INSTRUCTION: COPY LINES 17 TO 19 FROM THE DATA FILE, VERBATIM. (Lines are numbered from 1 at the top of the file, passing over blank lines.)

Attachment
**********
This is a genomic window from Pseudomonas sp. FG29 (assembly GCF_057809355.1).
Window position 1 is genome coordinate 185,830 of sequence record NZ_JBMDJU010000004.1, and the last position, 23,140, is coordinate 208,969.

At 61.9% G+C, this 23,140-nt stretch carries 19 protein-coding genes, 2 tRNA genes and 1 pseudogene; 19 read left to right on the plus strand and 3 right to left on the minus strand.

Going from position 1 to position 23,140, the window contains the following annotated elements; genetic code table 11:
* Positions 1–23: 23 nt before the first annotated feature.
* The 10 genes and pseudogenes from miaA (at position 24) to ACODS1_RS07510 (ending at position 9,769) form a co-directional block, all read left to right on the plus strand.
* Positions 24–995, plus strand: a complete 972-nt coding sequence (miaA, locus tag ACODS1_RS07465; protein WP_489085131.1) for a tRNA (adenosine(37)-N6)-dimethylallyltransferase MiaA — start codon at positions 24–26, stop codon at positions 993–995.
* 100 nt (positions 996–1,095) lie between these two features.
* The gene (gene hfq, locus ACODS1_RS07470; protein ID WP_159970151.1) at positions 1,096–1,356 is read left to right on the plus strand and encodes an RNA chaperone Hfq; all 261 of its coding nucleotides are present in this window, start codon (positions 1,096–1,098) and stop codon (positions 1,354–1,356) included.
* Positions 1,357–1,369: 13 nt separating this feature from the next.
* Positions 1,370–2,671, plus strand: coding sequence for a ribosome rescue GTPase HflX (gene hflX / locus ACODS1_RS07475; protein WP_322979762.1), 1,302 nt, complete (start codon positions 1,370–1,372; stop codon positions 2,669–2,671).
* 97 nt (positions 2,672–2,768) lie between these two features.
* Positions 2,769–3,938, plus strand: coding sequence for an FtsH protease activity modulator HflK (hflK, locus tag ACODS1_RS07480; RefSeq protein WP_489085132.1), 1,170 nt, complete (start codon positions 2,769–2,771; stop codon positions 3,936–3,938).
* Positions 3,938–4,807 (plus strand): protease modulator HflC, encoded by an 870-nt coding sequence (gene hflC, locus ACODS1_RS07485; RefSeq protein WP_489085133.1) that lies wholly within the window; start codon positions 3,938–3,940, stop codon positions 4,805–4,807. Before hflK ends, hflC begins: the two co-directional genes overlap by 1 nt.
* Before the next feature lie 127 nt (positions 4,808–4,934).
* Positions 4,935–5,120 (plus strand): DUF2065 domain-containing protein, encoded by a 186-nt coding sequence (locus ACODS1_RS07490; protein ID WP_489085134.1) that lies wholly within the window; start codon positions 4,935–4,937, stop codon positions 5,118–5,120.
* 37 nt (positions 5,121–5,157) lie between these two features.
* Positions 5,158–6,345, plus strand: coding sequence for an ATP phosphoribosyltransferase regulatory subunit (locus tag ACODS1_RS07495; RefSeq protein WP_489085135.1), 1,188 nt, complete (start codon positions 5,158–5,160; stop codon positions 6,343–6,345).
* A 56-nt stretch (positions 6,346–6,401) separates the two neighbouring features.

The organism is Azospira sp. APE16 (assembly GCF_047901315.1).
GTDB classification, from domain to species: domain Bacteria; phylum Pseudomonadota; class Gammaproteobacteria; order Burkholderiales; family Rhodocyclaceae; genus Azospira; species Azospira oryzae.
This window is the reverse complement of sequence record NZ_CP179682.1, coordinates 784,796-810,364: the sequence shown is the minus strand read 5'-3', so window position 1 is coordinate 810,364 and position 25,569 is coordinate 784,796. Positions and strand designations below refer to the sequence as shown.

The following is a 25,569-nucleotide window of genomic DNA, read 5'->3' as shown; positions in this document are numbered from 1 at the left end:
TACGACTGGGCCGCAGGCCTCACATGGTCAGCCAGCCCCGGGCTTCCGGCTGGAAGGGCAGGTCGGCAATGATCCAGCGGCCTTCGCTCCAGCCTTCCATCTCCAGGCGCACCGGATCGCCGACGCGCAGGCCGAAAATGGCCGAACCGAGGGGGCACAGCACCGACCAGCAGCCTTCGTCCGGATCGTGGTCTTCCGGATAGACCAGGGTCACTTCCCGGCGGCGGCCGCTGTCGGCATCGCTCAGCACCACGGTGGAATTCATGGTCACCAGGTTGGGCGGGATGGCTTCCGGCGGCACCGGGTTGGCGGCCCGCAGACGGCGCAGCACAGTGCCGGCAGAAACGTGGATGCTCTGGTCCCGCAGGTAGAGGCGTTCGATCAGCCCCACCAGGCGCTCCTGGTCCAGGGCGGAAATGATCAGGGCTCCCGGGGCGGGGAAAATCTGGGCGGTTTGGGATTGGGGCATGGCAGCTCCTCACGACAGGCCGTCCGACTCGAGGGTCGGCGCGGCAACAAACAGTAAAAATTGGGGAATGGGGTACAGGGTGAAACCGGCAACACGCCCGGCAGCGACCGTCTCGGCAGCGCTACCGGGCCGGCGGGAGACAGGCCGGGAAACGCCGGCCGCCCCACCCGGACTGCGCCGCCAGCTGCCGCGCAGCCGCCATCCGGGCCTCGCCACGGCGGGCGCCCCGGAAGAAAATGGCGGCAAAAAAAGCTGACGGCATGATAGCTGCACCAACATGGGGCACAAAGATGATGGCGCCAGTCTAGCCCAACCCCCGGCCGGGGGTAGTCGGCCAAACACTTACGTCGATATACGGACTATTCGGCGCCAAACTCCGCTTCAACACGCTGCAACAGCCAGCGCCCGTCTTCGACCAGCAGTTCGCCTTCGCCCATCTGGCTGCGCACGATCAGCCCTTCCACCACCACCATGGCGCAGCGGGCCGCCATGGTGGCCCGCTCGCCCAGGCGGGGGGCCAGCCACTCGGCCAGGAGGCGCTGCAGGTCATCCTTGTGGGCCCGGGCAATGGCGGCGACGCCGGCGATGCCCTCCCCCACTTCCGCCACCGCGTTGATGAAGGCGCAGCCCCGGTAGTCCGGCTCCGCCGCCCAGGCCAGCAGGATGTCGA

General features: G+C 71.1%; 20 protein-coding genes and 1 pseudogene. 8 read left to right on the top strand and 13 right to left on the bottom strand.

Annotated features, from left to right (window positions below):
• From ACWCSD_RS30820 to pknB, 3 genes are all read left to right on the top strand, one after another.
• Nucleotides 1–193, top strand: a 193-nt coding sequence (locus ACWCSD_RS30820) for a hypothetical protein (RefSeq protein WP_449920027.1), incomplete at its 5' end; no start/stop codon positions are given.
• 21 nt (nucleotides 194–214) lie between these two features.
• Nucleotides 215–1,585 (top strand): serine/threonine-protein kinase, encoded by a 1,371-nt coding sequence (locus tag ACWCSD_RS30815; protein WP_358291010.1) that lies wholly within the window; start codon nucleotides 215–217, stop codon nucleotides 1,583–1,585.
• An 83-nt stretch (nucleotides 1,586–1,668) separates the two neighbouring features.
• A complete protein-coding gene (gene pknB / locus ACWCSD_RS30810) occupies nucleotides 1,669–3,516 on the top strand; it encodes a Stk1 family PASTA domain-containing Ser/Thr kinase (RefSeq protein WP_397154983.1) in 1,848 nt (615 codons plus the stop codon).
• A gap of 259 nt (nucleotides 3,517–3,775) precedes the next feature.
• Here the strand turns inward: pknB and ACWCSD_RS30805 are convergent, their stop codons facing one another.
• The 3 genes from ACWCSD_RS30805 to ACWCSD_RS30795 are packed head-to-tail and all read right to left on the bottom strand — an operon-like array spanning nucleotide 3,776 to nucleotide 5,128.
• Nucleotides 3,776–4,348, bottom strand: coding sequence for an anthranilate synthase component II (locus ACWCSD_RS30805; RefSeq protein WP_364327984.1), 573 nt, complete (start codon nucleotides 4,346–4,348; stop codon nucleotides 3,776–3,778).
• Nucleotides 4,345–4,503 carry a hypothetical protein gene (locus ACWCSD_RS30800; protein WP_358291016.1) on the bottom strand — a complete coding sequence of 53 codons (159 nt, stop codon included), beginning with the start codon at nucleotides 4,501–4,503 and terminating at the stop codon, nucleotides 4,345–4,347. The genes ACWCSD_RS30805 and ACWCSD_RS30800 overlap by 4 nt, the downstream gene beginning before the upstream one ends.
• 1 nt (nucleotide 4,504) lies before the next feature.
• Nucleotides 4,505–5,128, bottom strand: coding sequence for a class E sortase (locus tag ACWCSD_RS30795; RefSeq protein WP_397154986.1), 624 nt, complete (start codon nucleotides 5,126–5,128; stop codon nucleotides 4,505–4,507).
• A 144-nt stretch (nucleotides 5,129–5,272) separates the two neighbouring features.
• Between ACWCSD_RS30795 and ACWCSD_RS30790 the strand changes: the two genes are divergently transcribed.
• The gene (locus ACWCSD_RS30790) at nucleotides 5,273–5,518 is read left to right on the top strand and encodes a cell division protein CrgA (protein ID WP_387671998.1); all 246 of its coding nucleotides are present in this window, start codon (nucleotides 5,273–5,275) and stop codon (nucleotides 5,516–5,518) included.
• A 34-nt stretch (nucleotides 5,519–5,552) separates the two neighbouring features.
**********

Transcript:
* 37 nt (positions 5,121–5,157) lie between these two features.
* Positions 5,158–6,345, plus strand: coding sequence for an ATP phosphoribosyltransferase regulatory subunit (locus tag ACODS1_RS07495; RefSeq protein WP_489085135.1), 1,188 nt, complete (start codon positions 5,158–5,160; stop codon positions 6,343–6,345).
* A 56-nt stretch (positions 6,346–6,401) separates the two neighbouring features.